Kilkenny forwards stepped up to the plate
This is a special one for Brian Cody. The Kilkenny manager found where the leaks were and he plugged them, writes NICKY ENGLISH
YOU WOULD have to be enthralled with Kilkenny hurling after a performance like that yesterday. Of the nine All-Irelands they’ve collected under Brian Cody, this took the longest and it was probably the hardest and sweetest. It has been over the course of three games that they’ve come to grips with Galway and they got there in some style in the end.
Every single one of their players was hopping off the ground right from the start here. It’s some testament to the institution that Kilkenny hurling has become since Cody took over in 1999.
The trend was going their way over the previous 140 minutes of action against Galway this year. The shock and awe of July was long gone by the time yesterday came around.
Their key players stepped up after some of them hadn’t been in their best form before this.
Richie Power had a great game and Michael Fennelly and Eoin Larkin both really improved on their displays previous to this.
Richie Hogan had a fantastic game closer to goal and then you had a super performance from Cillian Buckley and to top it all off, the bolt out of the blue in Walter Walsh.
The Kilkenny forwards collectively really stepped up. I’m only presuming this but you would imagine they felt they let Henry Shefflin down the last day.
He was the big reason they had a replay to play in at all and to a man they made amends. Add in the outstanding defence – particularly Paul Murphy and Kieran Joyce, lads who aren’t the marquee names – and it made for possibly the best display I’ve seen from Kilkenny.
This wasn’t easy for them. They had a long summer. Yesterday they had to go through sucker punches in the first half and moments of danger from Galway in the second but they handled everything that was thrown at them.
Go back to the Leinster final when they were shell-shocked after Galway got the goals against them – they have clearly worked very hard over the summer on how to respond to Galway.
Within a minute of both Galway goals in the first half, they came back with scores of their own. Most people in the ground – including myself – probably missed TJ Reid’s point after the first one and then Richie Power’s goal was an immediate response to the second one.
They played like a team that were ready for anything and their reaction to those goals was the first key phase in deciding the game.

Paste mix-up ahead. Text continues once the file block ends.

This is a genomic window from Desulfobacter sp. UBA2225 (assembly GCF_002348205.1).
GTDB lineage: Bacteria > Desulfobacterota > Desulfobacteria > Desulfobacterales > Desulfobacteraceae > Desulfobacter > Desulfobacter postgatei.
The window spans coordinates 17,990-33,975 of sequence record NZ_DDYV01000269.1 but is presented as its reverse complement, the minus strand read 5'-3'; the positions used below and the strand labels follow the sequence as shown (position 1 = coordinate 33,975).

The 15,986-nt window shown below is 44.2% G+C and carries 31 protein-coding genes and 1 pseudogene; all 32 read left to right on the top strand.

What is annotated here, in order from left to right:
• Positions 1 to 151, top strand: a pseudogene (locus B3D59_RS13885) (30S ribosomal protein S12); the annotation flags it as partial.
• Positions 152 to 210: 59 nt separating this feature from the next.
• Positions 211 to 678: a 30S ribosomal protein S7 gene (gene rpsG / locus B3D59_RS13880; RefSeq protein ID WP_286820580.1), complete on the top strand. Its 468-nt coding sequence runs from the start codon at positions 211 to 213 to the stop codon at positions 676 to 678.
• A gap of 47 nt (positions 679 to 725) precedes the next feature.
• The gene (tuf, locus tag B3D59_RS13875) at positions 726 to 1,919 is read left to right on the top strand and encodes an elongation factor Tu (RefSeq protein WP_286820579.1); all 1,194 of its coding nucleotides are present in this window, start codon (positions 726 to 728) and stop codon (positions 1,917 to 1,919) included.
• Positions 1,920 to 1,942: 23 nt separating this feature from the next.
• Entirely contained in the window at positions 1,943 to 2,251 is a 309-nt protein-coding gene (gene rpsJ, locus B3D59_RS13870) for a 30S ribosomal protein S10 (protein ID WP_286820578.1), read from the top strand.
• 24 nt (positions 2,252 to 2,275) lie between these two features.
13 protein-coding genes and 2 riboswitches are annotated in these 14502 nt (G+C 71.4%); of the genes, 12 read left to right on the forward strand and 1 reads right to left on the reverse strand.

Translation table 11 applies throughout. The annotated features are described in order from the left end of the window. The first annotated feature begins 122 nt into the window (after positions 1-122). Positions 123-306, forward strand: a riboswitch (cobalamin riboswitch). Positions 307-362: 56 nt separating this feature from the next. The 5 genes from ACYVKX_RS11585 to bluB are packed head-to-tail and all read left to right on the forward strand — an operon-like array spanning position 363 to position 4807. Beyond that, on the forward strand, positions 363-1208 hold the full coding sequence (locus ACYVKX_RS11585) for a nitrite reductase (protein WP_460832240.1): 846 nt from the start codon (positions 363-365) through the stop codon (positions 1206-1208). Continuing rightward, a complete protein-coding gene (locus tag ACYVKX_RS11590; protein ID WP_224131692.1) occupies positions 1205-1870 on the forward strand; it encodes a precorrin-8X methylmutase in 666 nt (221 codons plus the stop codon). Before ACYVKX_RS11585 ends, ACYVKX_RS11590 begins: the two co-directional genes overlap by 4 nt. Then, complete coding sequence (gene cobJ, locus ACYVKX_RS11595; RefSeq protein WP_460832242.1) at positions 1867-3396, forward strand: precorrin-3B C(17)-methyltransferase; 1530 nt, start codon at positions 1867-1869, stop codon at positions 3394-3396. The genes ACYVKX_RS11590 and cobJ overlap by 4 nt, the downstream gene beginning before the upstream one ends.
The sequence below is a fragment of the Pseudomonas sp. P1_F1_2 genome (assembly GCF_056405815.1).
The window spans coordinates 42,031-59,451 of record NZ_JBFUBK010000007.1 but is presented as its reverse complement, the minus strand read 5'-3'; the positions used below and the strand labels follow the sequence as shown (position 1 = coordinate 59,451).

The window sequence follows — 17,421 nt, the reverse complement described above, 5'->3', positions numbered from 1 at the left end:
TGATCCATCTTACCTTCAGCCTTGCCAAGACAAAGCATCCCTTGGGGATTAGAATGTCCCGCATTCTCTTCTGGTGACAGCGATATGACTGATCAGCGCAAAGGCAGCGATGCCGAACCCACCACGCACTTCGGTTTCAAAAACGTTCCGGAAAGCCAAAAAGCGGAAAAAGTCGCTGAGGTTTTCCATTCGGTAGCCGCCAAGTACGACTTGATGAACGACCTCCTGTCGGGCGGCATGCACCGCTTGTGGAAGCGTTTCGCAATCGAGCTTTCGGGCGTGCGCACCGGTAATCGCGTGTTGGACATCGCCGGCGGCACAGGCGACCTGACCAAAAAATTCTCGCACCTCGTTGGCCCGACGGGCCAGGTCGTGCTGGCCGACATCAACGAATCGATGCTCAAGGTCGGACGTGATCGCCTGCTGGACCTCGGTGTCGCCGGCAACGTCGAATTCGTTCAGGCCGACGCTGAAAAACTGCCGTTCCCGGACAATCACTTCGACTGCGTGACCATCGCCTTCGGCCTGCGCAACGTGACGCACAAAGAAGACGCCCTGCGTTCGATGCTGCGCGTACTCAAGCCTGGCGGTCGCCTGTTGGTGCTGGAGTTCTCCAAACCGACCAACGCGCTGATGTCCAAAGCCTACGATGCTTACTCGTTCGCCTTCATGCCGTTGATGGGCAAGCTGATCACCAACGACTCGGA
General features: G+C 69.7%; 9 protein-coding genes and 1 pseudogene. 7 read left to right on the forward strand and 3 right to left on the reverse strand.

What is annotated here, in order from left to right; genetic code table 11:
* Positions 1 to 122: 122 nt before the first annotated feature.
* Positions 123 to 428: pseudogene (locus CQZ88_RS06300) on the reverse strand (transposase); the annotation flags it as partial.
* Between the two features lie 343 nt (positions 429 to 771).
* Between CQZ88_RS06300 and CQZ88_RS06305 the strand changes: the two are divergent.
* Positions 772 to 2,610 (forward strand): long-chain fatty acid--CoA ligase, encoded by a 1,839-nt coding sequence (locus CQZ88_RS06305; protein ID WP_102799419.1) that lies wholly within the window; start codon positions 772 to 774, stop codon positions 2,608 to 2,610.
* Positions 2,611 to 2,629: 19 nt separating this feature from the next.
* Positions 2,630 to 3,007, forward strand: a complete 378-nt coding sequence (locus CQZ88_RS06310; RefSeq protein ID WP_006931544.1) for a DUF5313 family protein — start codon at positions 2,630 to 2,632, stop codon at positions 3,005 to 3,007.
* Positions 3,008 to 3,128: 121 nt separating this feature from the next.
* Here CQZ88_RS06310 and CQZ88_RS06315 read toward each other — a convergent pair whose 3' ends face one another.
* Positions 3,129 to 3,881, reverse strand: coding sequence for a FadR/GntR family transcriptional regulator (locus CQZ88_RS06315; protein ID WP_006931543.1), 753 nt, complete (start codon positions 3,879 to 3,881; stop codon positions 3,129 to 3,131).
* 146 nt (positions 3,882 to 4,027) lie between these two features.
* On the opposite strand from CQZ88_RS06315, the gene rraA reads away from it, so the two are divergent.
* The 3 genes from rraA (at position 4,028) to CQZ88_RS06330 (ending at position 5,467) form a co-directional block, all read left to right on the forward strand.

The other key period in the game came early in the second half when Galway turned up the volume and Joe Canning pointed a sideline ball and Henry Shefflin was called for overcarrying. The decision of the referee to call back Cyril Donnellan just as he was banging in a goal for Galway was huge.
Between that, Joe hitting the butt of the post with another goal chance and Donnellan being sent off – all in the space of five minutes or so – any momentum that Galway were building up just collapsed. After that, it was going to be nearly impossible for them to win. Buckley, Power and Fennelly got the next three points and really it was a procession from there.
Ultimately, Galway ran into a Kilkenny team that found its form and they drew an All-Ireland-winning performance out of them. The Galway defence was never able to get on top as it had been in the previous two games and up front, they’re still very reliant on Canning. They were abrasive and irritable in midfield and I thought they were involved in more extra-curricular stuff than they had been in other matches. It meant they weren’t as dominant.
Andy Smith got a yellow card and Iarla Tannian was lucky not to and I think it was just a sign of the pressure they were under from Fennelly and Buckley. I was really impressed with Buckley, a young player who looks to me like he could be in the Frank Cummins mode given a few more years. He’s only a boy but we’ll hear a lot more of him in years to come.
Galway have had a fantastic year. They’ve revived hurling in the county and although this will be deflating for them, they will go into next year knowing that it took Kilkenny three days to work them out and to beat them. It’s probably no consolation to them but they inspired one of the best Kilkenny performances I’ve seen for the past number of years. That’s a tribute to them and it should give them encouragement for the future.
But this belongs to Kilkenny. To see Henry Shefflin win his ninth All-Ireland medal is one of the highlights of my hurling life. You just don’t imagine something like that is possible these days. When Henry started back in 1999, it was thought virtually impossible to retain an All-Ireland hurling title. For him to win nine medals is fantastic.
His contribution yesterday was serious and he inspired more help from the players around him than was forthcoming the last day.
But remember, there would have been no replay only for him and nobody deserves a ninth medal more.
And for Brian himself, this must be a special one. He took the three weeks between the drawn game and the replay and got his team tuned in and ready from the off. Putting in Walter Walsh for his first ever championship start might have looked like a gamble but he knew what he had there. He knew that his forwards hadn’t done enough the last day, he found where the leaks were and he plugged them.
It’s amazing to think of the hunger and desire Kilkenny have. It’s nearly frightening to think that they’ll be going for Henry’s 10th next year.